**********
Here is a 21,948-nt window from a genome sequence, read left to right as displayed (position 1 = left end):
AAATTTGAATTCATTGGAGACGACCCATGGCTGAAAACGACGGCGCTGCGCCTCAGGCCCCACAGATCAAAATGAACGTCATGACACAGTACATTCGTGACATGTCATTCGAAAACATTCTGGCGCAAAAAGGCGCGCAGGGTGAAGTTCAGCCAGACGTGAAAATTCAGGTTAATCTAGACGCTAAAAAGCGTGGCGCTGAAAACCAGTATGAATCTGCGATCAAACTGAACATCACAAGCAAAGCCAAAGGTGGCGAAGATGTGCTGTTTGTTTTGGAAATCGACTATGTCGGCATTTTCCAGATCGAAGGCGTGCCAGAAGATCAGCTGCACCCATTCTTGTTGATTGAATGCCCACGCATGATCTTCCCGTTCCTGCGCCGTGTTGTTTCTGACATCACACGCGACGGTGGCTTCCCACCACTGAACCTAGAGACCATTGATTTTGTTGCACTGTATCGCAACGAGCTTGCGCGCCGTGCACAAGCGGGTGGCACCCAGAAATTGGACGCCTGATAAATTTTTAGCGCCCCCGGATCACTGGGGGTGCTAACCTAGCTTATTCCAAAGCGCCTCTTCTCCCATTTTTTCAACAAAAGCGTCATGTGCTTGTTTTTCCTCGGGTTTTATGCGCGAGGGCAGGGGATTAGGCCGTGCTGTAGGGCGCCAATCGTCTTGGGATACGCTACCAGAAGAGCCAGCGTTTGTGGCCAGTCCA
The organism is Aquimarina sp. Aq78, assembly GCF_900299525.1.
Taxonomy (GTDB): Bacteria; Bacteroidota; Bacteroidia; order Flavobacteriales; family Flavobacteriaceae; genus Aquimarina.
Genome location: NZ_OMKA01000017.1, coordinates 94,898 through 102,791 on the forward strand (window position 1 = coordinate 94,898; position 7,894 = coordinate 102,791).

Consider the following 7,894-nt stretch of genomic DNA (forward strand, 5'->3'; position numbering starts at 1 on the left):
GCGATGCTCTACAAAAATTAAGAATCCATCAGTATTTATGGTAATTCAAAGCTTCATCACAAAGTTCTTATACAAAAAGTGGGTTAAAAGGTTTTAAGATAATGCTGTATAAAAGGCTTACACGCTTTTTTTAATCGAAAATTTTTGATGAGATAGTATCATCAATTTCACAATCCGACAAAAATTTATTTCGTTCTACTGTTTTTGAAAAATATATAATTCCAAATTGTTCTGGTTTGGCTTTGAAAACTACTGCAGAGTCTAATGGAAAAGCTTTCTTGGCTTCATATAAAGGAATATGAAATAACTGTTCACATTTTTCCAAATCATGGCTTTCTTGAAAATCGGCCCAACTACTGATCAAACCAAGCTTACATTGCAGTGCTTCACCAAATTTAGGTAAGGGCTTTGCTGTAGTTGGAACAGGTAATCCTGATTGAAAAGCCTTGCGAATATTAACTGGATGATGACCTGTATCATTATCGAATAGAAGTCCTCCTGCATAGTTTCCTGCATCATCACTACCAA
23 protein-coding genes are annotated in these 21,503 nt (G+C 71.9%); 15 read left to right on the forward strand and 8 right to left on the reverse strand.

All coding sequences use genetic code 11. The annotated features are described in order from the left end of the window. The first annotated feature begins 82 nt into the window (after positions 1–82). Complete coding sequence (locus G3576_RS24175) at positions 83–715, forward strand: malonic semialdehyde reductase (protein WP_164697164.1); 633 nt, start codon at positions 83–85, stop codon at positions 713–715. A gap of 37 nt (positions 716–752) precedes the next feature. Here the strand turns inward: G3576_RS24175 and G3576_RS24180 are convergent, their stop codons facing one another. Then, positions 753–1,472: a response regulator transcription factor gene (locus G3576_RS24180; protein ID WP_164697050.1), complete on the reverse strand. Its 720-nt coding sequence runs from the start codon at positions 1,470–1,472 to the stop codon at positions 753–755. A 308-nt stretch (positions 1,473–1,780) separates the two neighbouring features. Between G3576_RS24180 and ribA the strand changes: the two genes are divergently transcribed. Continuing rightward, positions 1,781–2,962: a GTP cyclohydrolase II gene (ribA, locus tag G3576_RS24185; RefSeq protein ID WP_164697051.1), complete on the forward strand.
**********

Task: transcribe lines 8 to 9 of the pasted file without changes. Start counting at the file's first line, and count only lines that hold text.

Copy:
23 protein-coding genes are annotated in these 21,503 nt (G+C 71.9%); 15 read left to right on the forward strand and 8 right to left on the reverse strand.

All coding sequences use genetic code 11. The annotated features are described in order from the left end of the window. The first annotated feature begins 82 nt into the window (after positions 1–82). Complete coding sequence (locus G3576_RS24175) at positions 83–715, forward strand: malonic semialdehyde reductase (protein WP_164697164.1); 633 nt, start codon at positions 83–85, stop codon at positions 713–715. A gap of 37 nt (positions 716–752) precedes the next feature. Here the strand turns inward: G3576_RS24175 and G3576_RS24180 are convergent, their stop codons facing one another. Then, positions 753–1,472: a response regulator transcription factor gene (locus G3576_RS24180; protein ID WP_164697050.1), complete on the reverse strand. Its 720-nt coding sequence runs from the start codon at positions 1,470–1,472 to the stop codon at positions 753–755. A 308-nt stretch (positions 1,473–1,780) separates the two neighbouring features. Between G3576_RS24180 and ribA the strand changes: the two genes are divergently transcribed. Continuing rightward, positions 1,781–2,962: a GTP cyclohydrolase II gene (ribA, locus tag G3576_RS24185; RefSeq protein ID WP_164697051.1), complete on the forward strand.